What causes poison ivy?

Poison ivy is often very difficult to spot. But if you come into contact with it, you'll soon know by the itchy, blistery rash that forms on your skin.
Poison ivy is often very difficult to spot. But if you come into contact with it, you'll soon know by the itchy, blistery rash that forms on your skin.
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The rash that you get from poison ivy is caused by a chemical in the sap called urushiol. This chemical penetrates the outer layer of skin until it hits the dermis, and in the dermis an allergic reaction to the urushiol occurs. (See How Sun Tans and Sunburns Work for a good description of your skin and how it works.)

From that definition, there are a number of things you can deduce about poison ivy:


  • Not all people "get" poison ivy. If your body does not mount an allergic reaction, then you can swim in urushiol and it will have no effect. It turns out, however, that the majority of people's immune systems react to urushiol after several exposures.
  • You cannot get poison ivy unless you come in contact with the sap that contains urushiol. However, it is incredibly easy to come in contact with it. You can get it from the plants itself. You can get it from touching your shoes or pants if they have rubbed against poison ivy plants. You can get it from your dog's or cat's fur if they walk through poison ivy. One of the worst cases I ever got came from my dog, who apparently walked through some at a rest stop during a trip and then fell asleep in my lap for the rest of the ride...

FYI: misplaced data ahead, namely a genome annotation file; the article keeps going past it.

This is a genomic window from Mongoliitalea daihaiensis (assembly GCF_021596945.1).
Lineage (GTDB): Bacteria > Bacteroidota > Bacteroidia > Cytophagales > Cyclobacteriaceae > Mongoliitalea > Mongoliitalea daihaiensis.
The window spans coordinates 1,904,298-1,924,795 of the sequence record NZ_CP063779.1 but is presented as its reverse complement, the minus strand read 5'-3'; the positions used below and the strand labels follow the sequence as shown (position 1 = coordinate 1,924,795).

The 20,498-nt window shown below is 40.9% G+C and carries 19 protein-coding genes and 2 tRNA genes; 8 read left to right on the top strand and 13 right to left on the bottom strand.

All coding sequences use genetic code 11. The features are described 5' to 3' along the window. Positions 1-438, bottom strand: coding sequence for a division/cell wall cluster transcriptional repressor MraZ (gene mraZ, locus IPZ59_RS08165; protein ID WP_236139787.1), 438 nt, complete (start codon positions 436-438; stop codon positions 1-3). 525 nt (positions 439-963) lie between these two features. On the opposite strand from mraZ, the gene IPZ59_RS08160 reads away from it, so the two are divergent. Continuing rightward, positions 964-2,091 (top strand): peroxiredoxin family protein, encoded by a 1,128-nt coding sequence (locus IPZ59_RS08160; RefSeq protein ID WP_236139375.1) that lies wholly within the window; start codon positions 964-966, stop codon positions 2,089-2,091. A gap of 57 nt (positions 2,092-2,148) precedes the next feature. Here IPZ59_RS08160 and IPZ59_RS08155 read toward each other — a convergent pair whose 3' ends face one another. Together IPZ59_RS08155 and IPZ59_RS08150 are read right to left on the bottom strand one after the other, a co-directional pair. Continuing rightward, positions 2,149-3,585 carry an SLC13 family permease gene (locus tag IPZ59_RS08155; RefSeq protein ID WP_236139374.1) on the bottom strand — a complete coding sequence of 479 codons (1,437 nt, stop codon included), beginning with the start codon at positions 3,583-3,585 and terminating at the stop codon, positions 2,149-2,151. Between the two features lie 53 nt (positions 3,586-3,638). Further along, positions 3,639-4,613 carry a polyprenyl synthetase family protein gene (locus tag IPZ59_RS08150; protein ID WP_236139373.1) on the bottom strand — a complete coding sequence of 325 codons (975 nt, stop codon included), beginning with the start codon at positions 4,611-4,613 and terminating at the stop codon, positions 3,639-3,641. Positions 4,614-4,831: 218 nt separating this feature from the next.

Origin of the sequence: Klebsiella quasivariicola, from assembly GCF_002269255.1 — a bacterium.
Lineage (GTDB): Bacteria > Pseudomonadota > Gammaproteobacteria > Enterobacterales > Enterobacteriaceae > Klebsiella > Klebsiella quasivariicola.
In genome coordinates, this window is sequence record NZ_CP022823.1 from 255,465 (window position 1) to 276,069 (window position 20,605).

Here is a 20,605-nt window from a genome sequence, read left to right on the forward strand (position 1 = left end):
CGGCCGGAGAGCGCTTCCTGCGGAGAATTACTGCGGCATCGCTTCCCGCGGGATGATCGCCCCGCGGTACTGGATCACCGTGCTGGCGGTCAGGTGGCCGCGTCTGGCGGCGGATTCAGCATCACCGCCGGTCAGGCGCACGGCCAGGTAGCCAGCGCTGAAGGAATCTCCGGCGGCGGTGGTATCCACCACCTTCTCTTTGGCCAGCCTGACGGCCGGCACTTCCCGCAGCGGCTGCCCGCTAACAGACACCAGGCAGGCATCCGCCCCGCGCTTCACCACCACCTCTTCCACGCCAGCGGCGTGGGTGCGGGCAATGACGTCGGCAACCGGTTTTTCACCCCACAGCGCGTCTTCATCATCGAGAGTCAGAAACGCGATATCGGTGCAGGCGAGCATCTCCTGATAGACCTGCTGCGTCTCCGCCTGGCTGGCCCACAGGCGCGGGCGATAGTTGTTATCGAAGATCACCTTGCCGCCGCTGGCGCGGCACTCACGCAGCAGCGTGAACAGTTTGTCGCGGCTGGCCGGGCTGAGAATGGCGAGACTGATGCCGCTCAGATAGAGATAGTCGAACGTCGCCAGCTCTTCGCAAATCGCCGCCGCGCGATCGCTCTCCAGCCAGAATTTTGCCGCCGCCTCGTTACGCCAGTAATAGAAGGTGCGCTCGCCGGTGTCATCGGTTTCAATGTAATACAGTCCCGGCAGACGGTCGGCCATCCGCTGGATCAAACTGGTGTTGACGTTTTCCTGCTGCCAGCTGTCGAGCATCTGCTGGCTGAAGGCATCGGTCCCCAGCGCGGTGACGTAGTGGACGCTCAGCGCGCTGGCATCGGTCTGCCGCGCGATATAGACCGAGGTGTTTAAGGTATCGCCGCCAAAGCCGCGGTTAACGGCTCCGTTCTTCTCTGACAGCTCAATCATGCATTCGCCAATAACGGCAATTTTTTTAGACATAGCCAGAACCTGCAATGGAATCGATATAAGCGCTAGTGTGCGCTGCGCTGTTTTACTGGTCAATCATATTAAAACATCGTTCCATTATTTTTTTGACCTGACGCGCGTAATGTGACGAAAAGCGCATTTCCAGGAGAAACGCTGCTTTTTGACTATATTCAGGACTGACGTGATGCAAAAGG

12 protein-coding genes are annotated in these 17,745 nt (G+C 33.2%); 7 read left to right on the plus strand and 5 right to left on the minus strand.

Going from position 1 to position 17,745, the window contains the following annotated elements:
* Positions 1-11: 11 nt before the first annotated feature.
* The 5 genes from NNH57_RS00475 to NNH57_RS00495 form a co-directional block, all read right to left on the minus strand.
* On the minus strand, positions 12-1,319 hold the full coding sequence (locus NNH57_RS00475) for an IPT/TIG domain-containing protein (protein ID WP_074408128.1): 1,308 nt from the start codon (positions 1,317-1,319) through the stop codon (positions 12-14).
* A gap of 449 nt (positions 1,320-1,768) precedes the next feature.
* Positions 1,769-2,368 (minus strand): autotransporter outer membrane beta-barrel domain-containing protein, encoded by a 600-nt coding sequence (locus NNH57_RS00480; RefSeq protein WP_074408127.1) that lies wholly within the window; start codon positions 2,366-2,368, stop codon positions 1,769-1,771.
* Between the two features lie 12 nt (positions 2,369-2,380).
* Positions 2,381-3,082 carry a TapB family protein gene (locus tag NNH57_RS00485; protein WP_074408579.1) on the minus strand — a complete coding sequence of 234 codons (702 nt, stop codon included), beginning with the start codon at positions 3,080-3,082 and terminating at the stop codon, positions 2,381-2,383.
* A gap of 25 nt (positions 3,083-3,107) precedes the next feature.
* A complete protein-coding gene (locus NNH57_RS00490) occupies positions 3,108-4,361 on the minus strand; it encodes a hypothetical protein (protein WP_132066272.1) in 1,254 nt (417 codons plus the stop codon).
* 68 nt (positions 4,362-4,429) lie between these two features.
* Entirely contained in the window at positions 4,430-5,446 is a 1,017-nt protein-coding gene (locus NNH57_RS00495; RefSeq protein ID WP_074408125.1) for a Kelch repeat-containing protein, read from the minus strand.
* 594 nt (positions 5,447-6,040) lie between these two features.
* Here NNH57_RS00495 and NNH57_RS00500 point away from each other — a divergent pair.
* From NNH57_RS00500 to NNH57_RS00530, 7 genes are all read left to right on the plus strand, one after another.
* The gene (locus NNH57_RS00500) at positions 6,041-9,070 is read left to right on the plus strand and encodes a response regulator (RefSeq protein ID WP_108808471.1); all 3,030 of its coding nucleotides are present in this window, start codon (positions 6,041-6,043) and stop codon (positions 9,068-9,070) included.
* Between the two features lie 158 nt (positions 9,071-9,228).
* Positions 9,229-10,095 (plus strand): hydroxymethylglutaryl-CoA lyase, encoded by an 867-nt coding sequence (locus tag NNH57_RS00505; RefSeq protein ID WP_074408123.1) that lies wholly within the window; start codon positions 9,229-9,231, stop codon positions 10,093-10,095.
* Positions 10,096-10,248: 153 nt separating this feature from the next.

• The urushiol has to penetrate the skin to get to the dermis, so thin skin will show symptoms before thick skin will.
  • Urushiol does not spread through the body (although it may appear to because of the delay in symptoms caused by differing skin thicknesses). The blisters that form are also not "contagious." They do not contain urushiol.
  • If you come in contact with poison ivy, washing off the sap will limit your reaction to it. You have to wash it off before any significant penetration occurs.

According to this article, the mechanism that causes the itching and swelling is a complex immune response to the urushiol:

Delayed hypersensitivity does not start to be noticeable until several hours to a full day after exposure to the antigen. It may last for over a week. T lymphocytes recognize the foreign substances, usually after the antigen is eaten, degraded, and presented (in pieces) by so-called antigen-presenting cells such as Langerhans cells in the skin, or macrophages. Urushiol metabolites are presented by this and other mechanisms. The T lymphocytes pour out inflammatory signal substances called cytokines. These call in armies of white blood cells called monocytes, which become macrophages. The macrophages become activated by the cytokines and attack everything in the vicinity, and can cause severe tissue damage.

To learn more about your immune system, check out the links on the next page.